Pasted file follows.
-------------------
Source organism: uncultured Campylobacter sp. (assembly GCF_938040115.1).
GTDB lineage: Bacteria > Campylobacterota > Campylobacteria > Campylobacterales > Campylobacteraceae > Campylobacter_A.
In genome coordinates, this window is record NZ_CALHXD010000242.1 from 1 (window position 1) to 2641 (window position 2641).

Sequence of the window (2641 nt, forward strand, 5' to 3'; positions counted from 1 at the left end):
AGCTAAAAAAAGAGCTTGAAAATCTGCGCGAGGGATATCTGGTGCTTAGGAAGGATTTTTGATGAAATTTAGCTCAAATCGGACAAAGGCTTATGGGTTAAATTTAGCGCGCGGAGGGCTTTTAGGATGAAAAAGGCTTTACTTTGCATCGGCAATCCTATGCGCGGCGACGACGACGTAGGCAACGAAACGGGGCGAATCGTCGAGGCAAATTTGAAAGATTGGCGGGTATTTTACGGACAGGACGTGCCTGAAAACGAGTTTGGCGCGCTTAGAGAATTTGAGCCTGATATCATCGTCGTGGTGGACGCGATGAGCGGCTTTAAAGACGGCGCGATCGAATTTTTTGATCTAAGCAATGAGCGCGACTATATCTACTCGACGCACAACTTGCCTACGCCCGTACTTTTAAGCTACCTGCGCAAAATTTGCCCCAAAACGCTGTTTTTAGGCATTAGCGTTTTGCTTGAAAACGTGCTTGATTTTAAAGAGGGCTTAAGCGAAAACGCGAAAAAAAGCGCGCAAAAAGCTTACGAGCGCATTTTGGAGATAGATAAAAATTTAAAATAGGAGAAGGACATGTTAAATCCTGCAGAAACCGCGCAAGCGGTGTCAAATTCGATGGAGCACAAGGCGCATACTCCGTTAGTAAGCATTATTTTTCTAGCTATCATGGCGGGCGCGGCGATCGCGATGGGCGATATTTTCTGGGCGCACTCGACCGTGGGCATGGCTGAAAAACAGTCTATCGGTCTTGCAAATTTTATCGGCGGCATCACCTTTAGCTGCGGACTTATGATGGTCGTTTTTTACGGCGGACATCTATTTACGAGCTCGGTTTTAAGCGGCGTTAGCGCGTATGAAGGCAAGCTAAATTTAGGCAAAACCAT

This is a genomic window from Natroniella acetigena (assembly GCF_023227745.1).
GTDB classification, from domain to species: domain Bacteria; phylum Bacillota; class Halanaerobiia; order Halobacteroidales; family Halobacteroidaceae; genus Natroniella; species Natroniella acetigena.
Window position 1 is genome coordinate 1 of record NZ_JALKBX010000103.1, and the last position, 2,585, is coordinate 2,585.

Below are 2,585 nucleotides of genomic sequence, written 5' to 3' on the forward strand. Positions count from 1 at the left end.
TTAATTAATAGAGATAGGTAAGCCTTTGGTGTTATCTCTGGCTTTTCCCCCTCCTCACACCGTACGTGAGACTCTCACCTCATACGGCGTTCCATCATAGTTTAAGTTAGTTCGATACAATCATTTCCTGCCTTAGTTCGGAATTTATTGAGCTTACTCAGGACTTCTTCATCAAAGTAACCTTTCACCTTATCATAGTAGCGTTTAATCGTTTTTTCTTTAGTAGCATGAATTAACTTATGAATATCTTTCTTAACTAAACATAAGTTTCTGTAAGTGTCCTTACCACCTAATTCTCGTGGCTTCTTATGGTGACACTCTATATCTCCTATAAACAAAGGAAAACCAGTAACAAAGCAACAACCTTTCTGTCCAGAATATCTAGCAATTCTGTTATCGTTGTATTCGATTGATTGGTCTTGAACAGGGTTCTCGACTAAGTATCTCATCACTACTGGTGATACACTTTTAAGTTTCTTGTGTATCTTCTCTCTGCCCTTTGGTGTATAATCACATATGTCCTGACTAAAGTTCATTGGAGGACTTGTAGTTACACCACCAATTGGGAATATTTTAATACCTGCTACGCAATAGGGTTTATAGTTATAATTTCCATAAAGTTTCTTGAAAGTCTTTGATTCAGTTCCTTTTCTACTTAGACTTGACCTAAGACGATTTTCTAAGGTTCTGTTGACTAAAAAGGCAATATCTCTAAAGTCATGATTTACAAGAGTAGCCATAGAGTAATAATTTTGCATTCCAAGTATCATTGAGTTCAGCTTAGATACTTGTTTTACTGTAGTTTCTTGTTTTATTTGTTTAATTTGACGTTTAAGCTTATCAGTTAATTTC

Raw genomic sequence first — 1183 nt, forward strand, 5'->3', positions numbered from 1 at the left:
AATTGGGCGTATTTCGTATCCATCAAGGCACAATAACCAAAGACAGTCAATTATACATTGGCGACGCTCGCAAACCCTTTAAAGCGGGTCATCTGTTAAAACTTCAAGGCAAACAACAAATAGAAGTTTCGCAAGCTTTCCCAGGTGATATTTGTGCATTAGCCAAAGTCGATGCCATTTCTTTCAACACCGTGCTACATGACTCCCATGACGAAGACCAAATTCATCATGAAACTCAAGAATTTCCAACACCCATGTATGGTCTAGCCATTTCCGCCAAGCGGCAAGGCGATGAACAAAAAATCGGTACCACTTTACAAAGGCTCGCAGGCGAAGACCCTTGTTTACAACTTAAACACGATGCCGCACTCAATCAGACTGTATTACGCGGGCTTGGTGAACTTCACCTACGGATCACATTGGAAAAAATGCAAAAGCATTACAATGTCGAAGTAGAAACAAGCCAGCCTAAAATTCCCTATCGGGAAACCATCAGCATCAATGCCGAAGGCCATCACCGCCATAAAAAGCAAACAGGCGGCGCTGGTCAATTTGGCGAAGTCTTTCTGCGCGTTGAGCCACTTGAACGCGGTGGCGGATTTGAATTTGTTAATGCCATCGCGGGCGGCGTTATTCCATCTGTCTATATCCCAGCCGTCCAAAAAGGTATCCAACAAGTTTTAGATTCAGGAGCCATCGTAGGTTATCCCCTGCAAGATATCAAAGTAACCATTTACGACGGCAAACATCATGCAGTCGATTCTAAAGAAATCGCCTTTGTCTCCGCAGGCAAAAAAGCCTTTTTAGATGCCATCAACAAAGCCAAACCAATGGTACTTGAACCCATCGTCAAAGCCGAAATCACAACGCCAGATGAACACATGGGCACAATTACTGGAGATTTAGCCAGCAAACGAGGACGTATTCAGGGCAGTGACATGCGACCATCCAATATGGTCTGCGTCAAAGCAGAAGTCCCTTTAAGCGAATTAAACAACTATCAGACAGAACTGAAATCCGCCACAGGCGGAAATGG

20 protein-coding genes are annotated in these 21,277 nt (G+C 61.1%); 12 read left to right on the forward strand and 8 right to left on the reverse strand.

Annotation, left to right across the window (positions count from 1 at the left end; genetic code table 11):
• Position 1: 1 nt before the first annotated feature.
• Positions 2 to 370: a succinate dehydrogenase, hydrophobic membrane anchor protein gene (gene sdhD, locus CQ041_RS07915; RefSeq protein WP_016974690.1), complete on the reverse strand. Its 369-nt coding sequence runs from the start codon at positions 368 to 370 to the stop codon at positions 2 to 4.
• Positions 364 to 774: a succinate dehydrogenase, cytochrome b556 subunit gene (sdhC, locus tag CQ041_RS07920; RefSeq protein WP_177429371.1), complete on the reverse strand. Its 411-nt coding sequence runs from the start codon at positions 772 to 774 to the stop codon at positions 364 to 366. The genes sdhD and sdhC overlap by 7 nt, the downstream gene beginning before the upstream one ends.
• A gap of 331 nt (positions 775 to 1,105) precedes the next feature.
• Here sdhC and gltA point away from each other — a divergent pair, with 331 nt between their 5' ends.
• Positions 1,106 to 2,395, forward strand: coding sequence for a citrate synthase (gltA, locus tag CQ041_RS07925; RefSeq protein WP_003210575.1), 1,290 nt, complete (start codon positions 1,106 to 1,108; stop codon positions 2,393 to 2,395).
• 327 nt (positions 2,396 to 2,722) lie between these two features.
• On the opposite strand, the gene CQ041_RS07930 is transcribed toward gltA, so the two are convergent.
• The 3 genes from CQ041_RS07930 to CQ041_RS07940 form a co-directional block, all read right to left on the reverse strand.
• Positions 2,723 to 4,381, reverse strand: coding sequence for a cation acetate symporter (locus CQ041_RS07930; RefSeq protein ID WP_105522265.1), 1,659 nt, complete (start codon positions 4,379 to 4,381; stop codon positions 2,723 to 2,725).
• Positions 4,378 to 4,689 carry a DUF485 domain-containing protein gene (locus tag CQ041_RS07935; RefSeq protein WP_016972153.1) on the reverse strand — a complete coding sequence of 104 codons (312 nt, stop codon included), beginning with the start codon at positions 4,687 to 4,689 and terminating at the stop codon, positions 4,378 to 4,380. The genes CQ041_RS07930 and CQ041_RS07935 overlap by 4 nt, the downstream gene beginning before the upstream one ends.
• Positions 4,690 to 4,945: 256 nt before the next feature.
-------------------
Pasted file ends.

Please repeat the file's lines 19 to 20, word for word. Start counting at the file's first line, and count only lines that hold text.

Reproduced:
• Here sdhC and gltA point away from each other — a divergent pair, with 331 nt between their 5' ends.
• Positions 1,106 to 2,395, forward strand: coding sequence for a citrate synthase (gltA, locus tag CQ041_RS07925; RefSeq protein WP_003210575.1), 1,290 nt, complete (start codon positions 1,106 to 1,108; stop codon positions 2,393 to 2,395).